Following the publication of Johann van Goethe’s The Sorrows of Young Werther (1787), countless young men inspired by the classic Bildungsroman began imitating in the novel’s protagonist , the sentimental young man who claimed that “I am proud of my heart alone, it is the sole source of everything”. If Werther’s statement is sincere then his heart is also the source of his overemotional disposition and suicide. I don’t intend to analyse the entire history of the Bildungsroman/coming-of-age genre here, but to focus on how the contemporary ‘coming-of-age’ novel is markedly different from its predecessors.
In Jack London’s Martin Eden (1909), a novel much-loved by Nabokov and once widely read among American and international youth, we come across a working class lad who yearns for the affection of the educated upper class; this is the crux of maturation. The eponymous protagonist approaches the world in a similar way to young Werther. His object of affection, a young woman of upper class extraction, “lent wings to his imagination […] gigantic figures of love and romance, and […] heroic deeds for woman’s sake”. This sentimental and ecstatic personality, who wears his heart quite proudly on his sleeve, leads once again to great inner turmoil and, as in Goethe, a suicide which takes place during a state of emotional turmoil.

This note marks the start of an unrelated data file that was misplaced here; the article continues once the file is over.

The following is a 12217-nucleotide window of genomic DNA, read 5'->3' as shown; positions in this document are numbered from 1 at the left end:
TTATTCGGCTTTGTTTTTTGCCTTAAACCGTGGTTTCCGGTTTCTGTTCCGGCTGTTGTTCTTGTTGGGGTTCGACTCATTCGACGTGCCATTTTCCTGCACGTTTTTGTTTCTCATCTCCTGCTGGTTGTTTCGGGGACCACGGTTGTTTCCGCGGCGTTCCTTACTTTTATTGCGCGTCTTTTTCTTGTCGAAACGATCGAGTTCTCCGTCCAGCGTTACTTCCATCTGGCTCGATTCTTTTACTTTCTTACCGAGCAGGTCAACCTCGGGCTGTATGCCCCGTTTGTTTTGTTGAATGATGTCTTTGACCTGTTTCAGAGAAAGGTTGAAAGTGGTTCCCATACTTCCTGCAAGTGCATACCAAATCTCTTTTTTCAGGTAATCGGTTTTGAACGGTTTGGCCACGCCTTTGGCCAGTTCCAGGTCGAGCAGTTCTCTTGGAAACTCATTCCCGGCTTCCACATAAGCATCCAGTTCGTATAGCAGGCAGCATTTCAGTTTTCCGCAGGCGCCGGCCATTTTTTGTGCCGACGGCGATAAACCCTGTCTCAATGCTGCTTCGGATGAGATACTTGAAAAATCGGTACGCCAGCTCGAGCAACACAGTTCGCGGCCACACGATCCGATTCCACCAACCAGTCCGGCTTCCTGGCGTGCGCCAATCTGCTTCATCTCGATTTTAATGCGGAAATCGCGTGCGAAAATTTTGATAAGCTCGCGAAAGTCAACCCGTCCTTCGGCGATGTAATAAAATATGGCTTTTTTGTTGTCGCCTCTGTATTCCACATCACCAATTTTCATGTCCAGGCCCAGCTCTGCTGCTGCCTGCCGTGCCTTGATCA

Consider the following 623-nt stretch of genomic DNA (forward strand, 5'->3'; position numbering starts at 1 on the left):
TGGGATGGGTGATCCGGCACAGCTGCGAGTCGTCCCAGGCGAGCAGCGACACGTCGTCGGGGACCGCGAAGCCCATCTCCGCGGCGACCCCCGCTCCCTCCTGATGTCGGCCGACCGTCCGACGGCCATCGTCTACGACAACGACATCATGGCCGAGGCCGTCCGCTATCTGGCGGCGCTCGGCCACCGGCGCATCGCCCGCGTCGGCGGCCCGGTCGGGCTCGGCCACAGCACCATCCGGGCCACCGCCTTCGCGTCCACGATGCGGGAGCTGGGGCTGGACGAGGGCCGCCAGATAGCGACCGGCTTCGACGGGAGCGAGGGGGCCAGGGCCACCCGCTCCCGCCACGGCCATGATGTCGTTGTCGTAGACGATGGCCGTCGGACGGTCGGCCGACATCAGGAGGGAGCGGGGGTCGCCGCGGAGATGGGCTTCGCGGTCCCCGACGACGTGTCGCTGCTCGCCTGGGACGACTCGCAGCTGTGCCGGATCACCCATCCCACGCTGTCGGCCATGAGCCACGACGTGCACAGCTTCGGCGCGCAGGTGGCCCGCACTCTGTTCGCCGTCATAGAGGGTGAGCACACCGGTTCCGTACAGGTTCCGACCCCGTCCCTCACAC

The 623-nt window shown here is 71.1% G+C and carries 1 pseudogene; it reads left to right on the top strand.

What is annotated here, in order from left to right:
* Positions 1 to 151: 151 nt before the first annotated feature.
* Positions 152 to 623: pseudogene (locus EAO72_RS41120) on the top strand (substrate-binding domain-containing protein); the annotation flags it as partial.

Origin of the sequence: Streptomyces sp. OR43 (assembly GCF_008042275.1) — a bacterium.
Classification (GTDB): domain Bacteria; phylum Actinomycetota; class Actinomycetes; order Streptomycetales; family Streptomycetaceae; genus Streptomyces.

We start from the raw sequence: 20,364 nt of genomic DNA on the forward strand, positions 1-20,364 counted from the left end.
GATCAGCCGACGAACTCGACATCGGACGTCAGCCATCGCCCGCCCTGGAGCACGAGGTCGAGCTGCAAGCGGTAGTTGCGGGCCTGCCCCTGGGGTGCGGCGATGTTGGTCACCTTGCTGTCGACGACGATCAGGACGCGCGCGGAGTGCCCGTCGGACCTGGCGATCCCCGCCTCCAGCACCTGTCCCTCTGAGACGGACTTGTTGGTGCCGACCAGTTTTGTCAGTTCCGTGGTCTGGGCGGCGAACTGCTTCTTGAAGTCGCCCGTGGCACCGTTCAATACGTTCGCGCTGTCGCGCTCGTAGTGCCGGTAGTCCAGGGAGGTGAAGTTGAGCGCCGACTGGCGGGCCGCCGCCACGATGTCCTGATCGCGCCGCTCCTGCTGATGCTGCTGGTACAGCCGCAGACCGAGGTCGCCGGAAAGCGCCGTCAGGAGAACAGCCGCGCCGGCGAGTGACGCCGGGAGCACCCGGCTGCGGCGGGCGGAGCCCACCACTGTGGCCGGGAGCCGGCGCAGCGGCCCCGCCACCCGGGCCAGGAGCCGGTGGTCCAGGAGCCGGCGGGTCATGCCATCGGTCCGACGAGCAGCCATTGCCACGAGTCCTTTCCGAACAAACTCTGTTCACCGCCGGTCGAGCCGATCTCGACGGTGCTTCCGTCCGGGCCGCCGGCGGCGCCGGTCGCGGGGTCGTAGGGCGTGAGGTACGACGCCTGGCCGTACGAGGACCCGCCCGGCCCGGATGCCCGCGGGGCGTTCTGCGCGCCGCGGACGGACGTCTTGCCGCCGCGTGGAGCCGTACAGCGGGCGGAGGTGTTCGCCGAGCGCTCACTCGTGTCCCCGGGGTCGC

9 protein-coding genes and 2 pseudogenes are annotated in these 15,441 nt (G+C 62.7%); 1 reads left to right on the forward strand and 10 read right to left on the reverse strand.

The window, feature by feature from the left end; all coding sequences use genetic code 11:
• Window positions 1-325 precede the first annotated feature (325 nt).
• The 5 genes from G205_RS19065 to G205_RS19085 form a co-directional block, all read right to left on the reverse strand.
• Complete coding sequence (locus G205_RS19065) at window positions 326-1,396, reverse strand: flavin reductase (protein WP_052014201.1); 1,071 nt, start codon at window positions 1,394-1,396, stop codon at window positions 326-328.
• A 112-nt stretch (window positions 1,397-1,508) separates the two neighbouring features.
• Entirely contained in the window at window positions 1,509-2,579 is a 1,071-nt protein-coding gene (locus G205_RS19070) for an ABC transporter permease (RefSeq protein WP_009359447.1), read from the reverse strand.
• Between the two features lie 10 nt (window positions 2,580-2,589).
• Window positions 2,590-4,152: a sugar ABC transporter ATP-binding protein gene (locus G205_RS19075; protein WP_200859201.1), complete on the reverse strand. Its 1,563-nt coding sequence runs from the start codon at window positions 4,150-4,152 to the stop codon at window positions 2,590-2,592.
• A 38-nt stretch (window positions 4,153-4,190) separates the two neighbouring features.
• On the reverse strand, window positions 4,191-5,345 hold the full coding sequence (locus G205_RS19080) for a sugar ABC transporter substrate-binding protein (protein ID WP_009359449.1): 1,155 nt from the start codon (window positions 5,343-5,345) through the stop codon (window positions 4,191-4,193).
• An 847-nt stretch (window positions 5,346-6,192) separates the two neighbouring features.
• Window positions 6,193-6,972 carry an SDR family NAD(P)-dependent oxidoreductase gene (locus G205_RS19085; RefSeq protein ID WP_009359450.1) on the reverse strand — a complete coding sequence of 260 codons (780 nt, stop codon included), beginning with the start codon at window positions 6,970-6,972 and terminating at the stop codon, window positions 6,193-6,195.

For whatever reason, sentimentality and an overemotional disposition fell out of fashion in the latter half of the 20th century, and has been replaced in the 21st with a young protagonist (usually male) whose turmoil is not of the heart but the head. We see this in three popular contemporary British novels, Richard Milward’s Apples (2008), Joe Dunthorne’s Submarine (2008) and Ben Brooks’s Grow Up (2011), although American equivalents are readily available.
In each case the protagonists of these coming-of-age novels are young British males from working-class or middle-class backgrounds. Goethe’s Werther, as I have mentioned, is liable to act in overdramatic manner, and this can be attributed to his heart overruling his head all too often. In the three novels I’ve listed the opposite is the case. All three show symptoms of autism, or related mental disorders, where mental turmoil has replaced the turmoil of the ‘heart’.
Jane Housham, reviewing Grow Up in the Guardian, notes that Jasper’s (protagonist) incessant stream of mundane, non-sequiturial thoughts can be interpreted as a sign of “autism”, and references another contemporary C-O-A novel, Mark Haddon’s The Curious Incident of the Dog in the Nightime, to support her case. The ‘alt-lit’ ‘genre’ to which Brooks has been assigned (not wholly involuntarily) is often discussed with reference to autism, to an overdependence on thought and an emotional numbness.
In Milward’s novel we are presented with a protagonist whose first move is to “shut the door seven times or else my family dies”. Adam clearly suffers from O.C.D., recounting incidents where he has come to the point or urinating himself in public because of his compulsion to open and close doors and curtains a specific number of times. At one point however the protagonist tells his audience “if you ever get the chance to lose your virginity, you should grab it”, suggesting he’s more of a lusty, hearty character than we’d imagined.